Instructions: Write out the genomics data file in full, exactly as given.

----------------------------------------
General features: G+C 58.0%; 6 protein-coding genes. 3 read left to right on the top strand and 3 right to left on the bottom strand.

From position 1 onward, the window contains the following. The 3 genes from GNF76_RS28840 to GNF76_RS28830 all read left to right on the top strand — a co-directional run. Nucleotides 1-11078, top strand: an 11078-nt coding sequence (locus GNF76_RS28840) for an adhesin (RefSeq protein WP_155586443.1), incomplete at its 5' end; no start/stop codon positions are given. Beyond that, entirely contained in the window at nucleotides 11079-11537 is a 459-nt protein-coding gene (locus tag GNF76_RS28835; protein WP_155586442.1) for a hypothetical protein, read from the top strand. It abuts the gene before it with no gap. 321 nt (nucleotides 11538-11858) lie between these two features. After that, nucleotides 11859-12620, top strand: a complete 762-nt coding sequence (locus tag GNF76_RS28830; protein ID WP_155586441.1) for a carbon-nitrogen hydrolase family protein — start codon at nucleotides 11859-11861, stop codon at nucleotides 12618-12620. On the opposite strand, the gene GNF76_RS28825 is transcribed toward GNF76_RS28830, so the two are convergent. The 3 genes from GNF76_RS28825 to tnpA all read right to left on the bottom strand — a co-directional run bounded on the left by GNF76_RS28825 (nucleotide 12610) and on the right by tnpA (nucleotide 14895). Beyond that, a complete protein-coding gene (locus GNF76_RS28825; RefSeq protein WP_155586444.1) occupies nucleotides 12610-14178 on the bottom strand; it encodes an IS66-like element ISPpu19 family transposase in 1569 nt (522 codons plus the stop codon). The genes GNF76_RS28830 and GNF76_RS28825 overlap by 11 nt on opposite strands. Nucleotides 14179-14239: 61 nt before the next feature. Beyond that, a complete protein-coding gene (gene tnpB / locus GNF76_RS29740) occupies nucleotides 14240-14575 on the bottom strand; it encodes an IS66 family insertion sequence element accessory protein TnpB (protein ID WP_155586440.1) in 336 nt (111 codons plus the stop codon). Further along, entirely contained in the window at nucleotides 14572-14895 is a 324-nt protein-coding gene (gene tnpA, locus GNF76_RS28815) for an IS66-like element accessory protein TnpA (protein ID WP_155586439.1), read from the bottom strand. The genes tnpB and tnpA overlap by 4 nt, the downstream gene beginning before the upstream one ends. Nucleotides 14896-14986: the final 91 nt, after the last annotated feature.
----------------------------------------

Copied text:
General features: G+C 58.0%; 6 protein-coding genes. 3 read left to right on the top strand and 3 right to left on the bottom strand.

From position 1 onward, the window contains the following. The 3 genes from GNF76_RS28840 to GNF76_RS28830 all read left to right on the top strand — a co-directional run. Nucleotides 1-11078, top strand: an 11078-nt coding sequence (locus GNF76_RS28840) for an adhesin (RefSeq protein WP_155586443.1), incomplete at its 5' end; no start/stop codon positions are given. Beyond that, entirely contained in the window at nucleotides 11079-11537 is a 459-nt protein-coding gene (locus tag GNF76_RS28835; protein WP_155586442.1) for a hypothetical protein, read from the top strand. It abuts the gene before it with no gap. 321 nt (nucleotides 11538-11858) lie between these two features. After that, nucleotides 11859-12620, top strand: a complete 762-nt coding sequence (locus tag GNF76_RS28830; protein ID WP_155586441.1) for a carbon-nitrogen hydrolase family protein — start codon at nucleotides 11859-11861, stop codon at nucleotides 12618-12620. On the opposite strand, the gene GNF76_RS28825 is transcribed toward GNF76_RS28830, so the two are convergent. The 3 genes from GNF76_RS28825 to tnpA all read right to left on the bottom strand — a co-directional run bounded on the left by GNF76_RS28825 (nucleotide 12610) and on the right by tnpA (nucleotide 14895). Beyond that, a complete protein-coding gene (locus GNF76_RS28825; RefSeq protein WP_155586444.1) occupies nucleotides 12610-14178 on the bottom strand; it encodes an IS66-like element ISPpu19 family transposase in 1569 nt (522 codons plus the stop codon). The genes GNF76_RS28830 and GNF76_RS28825 overlap by 11 nt on opposite strands. Nucleotides 14179-14239: 61 nt before the next feature. Beyond that, a complete protein-coding gene (gene tnpB / locus GNF76_RS29740) occupies nucleotides 14240-14575 on the bottom strand; it encodes an IS66 family insertion sequence element accessory protein TnpB (protein ID WP_155586440.1) in 336 nt (111 codons plus the stop codon). Further along, entirely contained in the window at nucleotides 14572-14895 is a 324-nt protein-coding gene (gene tnpA, locus GNF76_RS28815) for an IS66-like element accessory protein TnpA (protein ID WP_155586439.1), read from the bottom strand. The genes tnpB and tnpA overlap by 4 nt, the downstream gene beginning before the upstream one ends. Nucleotides 14896-14986: the final 91 nt, after the last annotated feature.